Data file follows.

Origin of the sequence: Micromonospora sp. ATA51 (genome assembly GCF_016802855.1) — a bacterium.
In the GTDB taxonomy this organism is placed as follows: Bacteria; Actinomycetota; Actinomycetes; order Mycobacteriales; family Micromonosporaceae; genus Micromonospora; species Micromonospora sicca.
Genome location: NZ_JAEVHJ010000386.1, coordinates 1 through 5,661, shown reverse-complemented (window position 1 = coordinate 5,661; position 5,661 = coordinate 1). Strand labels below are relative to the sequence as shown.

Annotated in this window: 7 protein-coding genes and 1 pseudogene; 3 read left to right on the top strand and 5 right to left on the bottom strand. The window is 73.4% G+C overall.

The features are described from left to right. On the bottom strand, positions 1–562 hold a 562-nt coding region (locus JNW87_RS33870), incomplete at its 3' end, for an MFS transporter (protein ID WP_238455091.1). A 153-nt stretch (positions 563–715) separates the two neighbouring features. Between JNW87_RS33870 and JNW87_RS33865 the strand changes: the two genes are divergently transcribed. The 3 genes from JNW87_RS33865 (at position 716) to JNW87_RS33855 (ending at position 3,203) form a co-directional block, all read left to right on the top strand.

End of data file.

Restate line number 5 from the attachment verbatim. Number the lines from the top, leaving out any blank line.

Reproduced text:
The features are described from left to right. On the bottom strand, positions 1–562 hold a 562-nt coding region (locus JNW87_RS33870), incomplete at its 3' end, for an MFS transporter (protein ID WP_238455091.1). A 153-nt stretch (positions 563–715) separates the two neighbouring features. Between JNW87_RS33870 and JNW87_RS33865 the strand changes: the two genes are divergently transcribed. The 3 genes from JNW87_RS33865 (at position 716) to JNW87_RS33855 (ending at position 3,203) form a co-directional block, all read left to right on the top strand.